No.
No.
No, you didn't.
It's OK.
Closer, come here.
I stand here today .
.
so proud of my son.
I'm so proud of the progress that he has made.
He's a fighter, this kid, like his old man.
And, of course, I really want to thank the extraordinary staff working here.
Every place I look around here, I see expressions of the human spirit.
Our determination, our resilience.
It's an honour for my son to begin his voyage back from this place.
And the donation I was able to make towards the opening of a new wing is a token of my gratitude.
Thank you.
We fall sick, we fall down .
.
but we never give up.
Thank you.
We'll take questions.
Hm! Er yes? Will Caden be returning to the post of editor? That is our expectation, yes.
You bet I will! It's OK.
Are you sure? Yeah.
You OK? OK.
Hang on, let me do that.
Let me help.
There we go.
Mm! They offered me a job.
In Washington DC.
A bribe.
Mm.
I didn't say yes.
You didn't say no.
Hm? All right.
Dad? Yeah? How did I do? How did you do? Today.
You did well.
You did really well.
What was it? Nothing.
He did well.
Don't lie to me.
Was it his mobility? His speech? His memory? It wasn't his memory, it wasn't his speech.
Then what? He asked how he did.
He asked? "How did I do?" So? I walk into a room, I tell you, "This is what we're going to do".
I tell you, "This is how I did".
I don't ask, "How did I do?" I already know.
And if I don't know, or I'm unsure, I shouldn't be in this job.
What are you saying - he can't work for you? No! There's no chance?! None! But he's going to get better, he's going to train harder! It's not anything to do with the stroke! Well, then, what is it?! He could run my business from a wheelchair, I wouldn't care at all.
He could slur his words, it wouldn't matter to me, if he was the right man, but he isn't! And it isn't because something is different, because nothing has changed! He's the same man! The difference is, before, I saw my son, an idea.
A hope, a dream.
Today .
.
today, I saw him.
I saw I saw Caden.
I saw a man who needs to ask, "How did I do?" He's an employee, he's not a leader.
That's who he is, that's who he was, that's who he will always be.
Now, tell me I'm wrong.
I knew he was nothing like you.
Caden knows.
He's always known.
He's always known.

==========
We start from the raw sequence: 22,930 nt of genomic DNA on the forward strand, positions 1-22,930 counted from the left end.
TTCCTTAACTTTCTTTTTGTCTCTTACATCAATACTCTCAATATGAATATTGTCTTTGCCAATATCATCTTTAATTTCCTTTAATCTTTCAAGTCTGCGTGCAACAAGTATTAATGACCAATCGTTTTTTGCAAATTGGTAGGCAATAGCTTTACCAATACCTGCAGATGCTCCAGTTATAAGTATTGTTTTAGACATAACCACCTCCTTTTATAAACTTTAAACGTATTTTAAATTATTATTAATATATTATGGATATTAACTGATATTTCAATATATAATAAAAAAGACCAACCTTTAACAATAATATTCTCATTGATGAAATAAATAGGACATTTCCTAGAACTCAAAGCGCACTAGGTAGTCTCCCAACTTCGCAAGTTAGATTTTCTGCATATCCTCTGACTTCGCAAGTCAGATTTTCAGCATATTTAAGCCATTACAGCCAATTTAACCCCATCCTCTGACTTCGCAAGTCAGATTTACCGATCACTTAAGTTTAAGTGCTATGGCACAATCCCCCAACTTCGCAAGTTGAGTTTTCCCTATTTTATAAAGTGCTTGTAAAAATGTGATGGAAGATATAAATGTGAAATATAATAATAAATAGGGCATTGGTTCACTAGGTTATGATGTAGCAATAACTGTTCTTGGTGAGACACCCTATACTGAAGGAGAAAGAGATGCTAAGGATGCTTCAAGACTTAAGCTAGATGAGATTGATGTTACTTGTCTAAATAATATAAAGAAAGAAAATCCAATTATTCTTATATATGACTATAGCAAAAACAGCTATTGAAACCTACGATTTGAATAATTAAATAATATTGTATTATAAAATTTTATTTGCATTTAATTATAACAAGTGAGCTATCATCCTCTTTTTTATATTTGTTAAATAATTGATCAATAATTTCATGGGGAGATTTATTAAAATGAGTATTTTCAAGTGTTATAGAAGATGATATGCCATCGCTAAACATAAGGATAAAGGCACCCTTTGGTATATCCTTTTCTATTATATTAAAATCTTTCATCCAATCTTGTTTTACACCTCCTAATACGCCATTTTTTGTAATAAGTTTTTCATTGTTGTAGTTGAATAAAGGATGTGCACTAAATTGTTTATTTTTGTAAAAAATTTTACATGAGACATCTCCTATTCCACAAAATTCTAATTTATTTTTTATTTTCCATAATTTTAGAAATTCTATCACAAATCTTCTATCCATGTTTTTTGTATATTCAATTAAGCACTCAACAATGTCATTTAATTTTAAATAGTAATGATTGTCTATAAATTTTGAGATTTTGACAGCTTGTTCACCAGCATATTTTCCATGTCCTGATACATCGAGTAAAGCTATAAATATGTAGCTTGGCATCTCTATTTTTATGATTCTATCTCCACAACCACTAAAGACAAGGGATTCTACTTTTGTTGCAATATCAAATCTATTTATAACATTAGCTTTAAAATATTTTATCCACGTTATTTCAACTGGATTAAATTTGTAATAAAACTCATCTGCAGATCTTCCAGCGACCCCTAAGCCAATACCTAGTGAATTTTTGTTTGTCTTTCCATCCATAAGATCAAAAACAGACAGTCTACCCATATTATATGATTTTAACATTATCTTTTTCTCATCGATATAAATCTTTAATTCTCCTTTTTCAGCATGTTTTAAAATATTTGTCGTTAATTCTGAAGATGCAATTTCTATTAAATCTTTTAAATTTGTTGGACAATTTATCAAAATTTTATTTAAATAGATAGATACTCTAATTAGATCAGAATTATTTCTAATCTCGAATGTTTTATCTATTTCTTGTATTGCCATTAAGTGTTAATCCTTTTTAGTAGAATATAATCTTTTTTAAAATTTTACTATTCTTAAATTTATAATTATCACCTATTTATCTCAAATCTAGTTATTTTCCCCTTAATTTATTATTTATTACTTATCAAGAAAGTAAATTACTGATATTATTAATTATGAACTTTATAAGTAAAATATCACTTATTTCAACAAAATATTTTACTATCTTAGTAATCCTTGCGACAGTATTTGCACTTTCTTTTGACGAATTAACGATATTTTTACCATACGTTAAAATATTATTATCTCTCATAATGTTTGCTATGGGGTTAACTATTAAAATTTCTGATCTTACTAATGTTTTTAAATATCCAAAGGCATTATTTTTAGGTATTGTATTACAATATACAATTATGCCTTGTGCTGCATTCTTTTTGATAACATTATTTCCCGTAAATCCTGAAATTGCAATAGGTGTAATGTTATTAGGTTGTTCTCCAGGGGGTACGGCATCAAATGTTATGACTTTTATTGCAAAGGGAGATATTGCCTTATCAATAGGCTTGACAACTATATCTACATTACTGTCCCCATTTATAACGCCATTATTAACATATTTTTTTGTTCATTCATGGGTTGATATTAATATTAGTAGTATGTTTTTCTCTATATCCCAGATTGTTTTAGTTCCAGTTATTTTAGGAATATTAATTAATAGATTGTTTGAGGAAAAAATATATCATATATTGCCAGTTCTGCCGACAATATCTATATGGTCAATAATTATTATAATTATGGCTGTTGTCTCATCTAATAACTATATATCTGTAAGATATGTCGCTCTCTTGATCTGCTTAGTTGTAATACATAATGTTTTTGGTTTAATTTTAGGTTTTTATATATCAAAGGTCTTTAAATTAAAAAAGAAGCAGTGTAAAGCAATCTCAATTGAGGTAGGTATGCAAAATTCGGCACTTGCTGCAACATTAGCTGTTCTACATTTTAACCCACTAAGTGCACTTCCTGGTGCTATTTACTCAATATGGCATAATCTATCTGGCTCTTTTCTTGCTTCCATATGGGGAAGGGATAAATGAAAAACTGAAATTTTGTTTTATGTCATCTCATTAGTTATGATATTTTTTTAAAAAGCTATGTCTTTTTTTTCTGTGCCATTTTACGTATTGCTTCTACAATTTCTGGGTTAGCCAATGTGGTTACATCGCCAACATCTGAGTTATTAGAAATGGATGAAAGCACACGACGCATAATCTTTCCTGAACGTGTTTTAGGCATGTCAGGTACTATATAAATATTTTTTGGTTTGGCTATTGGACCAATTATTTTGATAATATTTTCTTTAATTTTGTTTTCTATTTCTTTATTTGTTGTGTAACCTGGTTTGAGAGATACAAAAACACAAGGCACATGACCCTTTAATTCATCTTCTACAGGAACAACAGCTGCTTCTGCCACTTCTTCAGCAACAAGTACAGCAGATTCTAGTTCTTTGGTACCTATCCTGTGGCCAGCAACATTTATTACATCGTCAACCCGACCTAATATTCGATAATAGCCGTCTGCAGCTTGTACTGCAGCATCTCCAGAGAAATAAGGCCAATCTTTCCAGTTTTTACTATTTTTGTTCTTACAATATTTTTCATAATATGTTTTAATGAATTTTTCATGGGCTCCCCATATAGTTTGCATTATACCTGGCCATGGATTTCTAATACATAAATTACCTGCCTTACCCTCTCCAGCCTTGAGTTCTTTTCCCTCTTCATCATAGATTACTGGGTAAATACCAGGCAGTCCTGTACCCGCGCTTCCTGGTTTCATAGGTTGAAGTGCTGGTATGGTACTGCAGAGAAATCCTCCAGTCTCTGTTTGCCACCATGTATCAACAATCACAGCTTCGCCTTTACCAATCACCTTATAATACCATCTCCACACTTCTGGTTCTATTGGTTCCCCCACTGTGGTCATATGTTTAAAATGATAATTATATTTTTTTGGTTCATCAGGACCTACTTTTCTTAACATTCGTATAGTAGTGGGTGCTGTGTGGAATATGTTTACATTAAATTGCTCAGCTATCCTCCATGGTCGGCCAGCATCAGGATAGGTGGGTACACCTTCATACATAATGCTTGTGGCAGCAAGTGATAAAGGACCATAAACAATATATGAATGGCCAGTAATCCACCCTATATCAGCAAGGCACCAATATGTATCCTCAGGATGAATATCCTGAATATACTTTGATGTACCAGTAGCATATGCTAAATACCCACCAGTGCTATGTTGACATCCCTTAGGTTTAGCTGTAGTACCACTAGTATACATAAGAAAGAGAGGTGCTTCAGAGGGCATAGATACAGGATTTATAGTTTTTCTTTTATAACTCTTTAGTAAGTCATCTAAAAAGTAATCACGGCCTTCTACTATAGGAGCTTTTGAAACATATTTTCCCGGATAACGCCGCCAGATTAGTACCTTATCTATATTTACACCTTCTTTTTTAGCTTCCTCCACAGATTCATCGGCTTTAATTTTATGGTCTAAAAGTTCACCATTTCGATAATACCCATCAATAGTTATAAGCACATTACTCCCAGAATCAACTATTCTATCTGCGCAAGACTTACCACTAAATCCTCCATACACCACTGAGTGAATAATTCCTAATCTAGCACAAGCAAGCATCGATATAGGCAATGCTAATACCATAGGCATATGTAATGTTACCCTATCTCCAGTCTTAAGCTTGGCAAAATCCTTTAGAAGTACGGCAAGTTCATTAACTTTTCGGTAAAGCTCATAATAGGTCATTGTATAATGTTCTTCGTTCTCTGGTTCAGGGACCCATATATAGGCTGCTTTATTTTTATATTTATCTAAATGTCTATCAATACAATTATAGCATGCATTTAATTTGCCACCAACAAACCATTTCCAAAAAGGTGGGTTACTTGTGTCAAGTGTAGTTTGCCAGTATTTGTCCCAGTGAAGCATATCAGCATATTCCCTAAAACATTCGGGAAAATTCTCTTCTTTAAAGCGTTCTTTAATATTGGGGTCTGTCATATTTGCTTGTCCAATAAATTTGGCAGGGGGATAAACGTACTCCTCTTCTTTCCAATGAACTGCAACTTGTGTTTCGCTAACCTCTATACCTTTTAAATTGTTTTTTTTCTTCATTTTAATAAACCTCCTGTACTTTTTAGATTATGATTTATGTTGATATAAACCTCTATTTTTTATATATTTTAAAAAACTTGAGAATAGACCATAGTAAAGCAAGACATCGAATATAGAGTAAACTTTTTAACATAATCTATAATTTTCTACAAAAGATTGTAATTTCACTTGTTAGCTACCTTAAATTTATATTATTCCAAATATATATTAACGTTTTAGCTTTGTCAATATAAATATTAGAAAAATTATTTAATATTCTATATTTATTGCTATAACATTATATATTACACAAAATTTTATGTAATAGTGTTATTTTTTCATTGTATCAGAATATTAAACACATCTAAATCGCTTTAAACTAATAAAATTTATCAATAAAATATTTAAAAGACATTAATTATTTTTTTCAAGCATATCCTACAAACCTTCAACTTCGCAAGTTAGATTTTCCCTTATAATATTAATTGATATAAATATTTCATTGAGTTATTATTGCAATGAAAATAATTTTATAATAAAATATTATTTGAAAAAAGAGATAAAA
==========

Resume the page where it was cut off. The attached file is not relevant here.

That's why he was so unhappy.
Lauren knows, everybody knows, except me.
There must be another role we can find in your business.
No, no, no.
If he's not going to run the business, he can't be in the business.
What, that's it? Isn't this what you always wanted - full custody of Caden? You think I wanted this? You think I wanted this? I'm sorry, I'm sorry.
I mean, Caden thinks he's going back to work for you.
He's spent his adult entire life You're not listening to me! .
.
preparing to take over It's nothing to do with the stroke! It's him! He's got nothing else! He has nothing else! Then he needs to find something else that's his! You need to tell him.
He needs to hear it from you.
Yes.
He needs to know.
I agree.
Today! Now! Why now? Because he's wasted 20 years trying to be the man you wanted him to be.
He can't waste another six months.
If he's not you, he needs to find out who he is.
Let's just get him out of this place first.
This place? Get him out of this place, get him on his feet.
What do you think this place is? This place is about getting you ready for the next stage your life.
Every day, they remind you of what your goals are, of what the future is.
Every time, every hour, they say, "This is why you're learning how to walk.
"This is why you're learning how to speak, to eat.
" I mean, he cannot build his recovery on a lie.
Now, you need to tell him.
You need to walk in there now and tell him that his dream, that was never his dream, that was always your dream, of him being by your side, that is an old dream.
It's dead.
He needs a new dream.
For the first time in his life, his dream, his life.
He's asleep.
Well, he's got to wake up, Max, you know.
Yeah.
Yes, I know.